Originally part of one of the original 13 colonies (Massachusetts), Maine has a long and rich history of involvement in the creation, growth, and evolution of the United States. Since its ratification of statehood in 1820, Maine has undergone several economic and social transformations as the state works to keep up with economic changes at the national level. Maine’s chief source of economic development is its natural resources, which it holds in abundance.
Maine's fisheries represent one of the earliest and most continuous economic uses of its natural resources. Reductions in fish populations, and increases in the mining and ship building industries, led to Maine's commercial fisheries declining in importance to the state's overall economy. A recent emphasis on tourism and sport fishing has revitalized interest in Maine’s fisheries and elevated Maine to world renowned status as a source of some of the best sport fishing in the world. Lobster fishing remains a highly profitable part of Maine’s fisheries, with Maine’s lobsters considered some of the finest available. Maine consistently holds the highest lobster harvest numbers of all the states.
Maine is covered in eighty percent forest, and for much of its early history was a major producer of lumber products. With a serious decline in the number of white pines in the state, and reduced demand for the lumber that was once used for ship building, Maine has become a major producer of wood pulp and wood pulp products. These products are not reliant upon traditional lumbering practices and allow Maine to continue large scale production of wood products through renewable practices.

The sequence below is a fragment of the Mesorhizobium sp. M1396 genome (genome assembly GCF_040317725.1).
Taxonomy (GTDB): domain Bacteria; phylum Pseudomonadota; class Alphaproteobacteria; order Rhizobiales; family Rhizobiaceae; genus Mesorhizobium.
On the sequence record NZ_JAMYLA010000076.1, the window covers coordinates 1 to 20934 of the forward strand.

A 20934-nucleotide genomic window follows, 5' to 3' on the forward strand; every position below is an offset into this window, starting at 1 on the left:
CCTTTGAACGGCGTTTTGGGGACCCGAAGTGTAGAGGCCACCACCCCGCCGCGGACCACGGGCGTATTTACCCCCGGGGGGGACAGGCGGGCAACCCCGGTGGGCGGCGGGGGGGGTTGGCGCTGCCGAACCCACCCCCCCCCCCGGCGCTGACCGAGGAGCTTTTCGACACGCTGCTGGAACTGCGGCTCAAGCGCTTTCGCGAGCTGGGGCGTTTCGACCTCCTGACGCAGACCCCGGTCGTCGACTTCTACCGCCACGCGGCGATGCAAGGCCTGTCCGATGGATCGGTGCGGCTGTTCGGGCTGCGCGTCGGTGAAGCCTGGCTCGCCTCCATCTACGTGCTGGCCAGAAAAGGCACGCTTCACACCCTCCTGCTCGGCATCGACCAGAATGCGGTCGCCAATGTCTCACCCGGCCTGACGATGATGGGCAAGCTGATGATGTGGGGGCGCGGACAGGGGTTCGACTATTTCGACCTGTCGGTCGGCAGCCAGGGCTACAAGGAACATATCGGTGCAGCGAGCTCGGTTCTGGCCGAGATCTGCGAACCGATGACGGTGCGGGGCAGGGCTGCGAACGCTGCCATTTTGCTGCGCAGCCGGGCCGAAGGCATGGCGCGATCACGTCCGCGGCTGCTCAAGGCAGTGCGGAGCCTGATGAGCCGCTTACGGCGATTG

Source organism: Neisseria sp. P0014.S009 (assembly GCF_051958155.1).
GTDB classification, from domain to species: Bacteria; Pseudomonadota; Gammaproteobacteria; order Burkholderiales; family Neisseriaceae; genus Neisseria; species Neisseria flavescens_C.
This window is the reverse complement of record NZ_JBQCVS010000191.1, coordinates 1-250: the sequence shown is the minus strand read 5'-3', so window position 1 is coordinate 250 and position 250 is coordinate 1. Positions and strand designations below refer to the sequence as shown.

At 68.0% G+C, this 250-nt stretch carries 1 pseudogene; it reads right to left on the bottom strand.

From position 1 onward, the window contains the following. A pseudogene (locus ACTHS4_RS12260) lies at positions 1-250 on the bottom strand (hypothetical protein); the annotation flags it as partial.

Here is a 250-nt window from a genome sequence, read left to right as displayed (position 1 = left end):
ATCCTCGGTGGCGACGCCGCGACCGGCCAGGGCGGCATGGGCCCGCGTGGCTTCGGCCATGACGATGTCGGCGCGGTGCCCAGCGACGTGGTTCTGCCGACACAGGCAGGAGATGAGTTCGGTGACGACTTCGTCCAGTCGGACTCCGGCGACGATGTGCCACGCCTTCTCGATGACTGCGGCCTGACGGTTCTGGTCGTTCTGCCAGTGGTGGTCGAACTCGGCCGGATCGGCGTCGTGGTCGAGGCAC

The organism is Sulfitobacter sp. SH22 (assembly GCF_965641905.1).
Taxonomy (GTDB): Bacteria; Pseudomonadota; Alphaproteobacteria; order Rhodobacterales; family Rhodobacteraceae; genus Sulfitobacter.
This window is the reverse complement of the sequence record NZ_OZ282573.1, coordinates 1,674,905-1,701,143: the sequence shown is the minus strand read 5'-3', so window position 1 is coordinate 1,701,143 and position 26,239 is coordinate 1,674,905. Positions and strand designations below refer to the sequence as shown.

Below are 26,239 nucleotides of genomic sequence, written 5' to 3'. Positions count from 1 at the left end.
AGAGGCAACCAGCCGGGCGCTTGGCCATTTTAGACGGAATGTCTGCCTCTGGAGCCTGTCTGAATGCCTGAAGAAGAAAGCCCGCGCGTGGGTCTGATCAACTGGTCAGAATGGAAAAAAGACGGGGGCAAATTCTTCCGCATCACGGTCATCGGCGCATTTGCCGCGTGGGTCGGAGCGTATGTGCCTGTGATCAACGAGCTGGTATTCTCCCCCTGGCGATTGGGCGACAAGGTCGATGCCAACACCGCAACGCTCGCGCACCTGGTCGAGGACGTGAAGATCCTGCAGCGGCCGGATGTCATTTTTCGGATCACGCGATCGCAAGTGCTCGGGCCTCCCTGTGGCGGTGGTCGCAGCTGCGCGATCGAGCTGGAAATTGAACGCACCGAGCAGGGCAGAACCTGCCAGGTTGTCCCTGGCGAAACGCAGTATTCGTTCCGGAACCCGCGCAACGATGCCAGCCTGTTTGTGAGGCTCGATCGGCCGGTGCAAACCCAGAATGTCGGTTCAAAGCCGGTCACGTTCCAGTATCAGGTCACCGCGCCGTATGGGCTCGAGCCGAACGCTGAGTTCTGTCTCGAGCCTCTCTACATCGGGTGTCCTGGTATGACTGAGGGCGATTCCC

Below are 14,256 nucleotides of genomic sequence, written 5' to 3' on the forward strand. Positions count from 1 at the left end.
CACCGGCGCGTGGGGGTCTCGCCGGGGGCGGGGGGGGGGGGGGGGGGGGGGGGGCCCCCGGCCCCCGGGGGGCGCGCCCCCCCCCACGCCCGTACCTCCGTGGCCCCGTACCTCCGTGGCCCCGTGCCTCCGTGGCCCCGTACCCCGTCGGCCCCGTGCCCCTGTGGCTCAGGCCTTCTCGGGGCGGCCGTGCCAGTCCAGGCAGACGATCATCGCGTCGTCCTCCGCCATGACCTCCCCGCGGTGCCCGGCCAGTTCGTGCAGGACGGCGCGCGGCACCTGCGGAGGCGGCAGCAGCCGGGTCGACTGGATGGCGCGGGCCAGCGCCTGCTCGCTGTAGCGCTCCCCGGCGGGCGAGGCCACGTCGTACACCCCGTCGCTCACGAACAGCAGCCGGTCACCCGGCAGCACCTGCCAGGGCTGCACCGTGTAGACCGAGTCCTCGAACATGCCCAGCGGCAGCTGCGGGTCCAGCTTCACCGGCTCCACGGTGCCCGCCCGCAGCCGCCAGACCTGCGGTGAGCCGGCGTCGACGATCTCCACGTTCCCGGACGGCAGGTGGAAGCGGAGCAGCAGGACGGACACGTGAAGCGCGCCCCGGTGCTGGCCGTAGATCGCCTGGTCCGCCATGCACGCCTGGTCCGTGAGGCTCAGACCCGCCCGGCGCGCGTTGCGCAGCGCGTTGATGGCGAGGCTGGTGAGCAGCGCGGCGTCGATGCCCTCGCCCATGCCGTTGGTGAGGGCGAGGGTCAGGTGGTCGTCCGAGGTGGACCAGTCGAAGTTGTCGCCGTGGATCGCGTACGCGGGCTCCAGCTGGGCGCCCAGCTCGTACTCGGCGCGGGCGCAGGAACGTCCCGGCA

Main is geologically rich, with the majority of its mineral wealth still untapped by development. Maine is a leading exporter of high quality granite, and produces gravel, zinc, and peat as well. Granite quarrying in Maine began in the 1830s, and today Maine produces some of the best quality granite, including decorative quality granite that is prized by builders. Maine also produces gemstones including amethyst, topaz, and tourmaline, and holds large untapped reserves of valuable metals such as copper. Tourmaline is the state mineral, and the quality of tourmaline mined from Maine is considered to rival that imported from Brazil or the Himalayas.
About the Author
Paul Novak is a freelance writer specializing in Web content creation. He has owned his own business for seven years, and has for 10 years written on a variety of subjects from politics to the paranormal. His articles critical of paranormal claims have appeared in "Xproject" magazine and "Ufoevidence."
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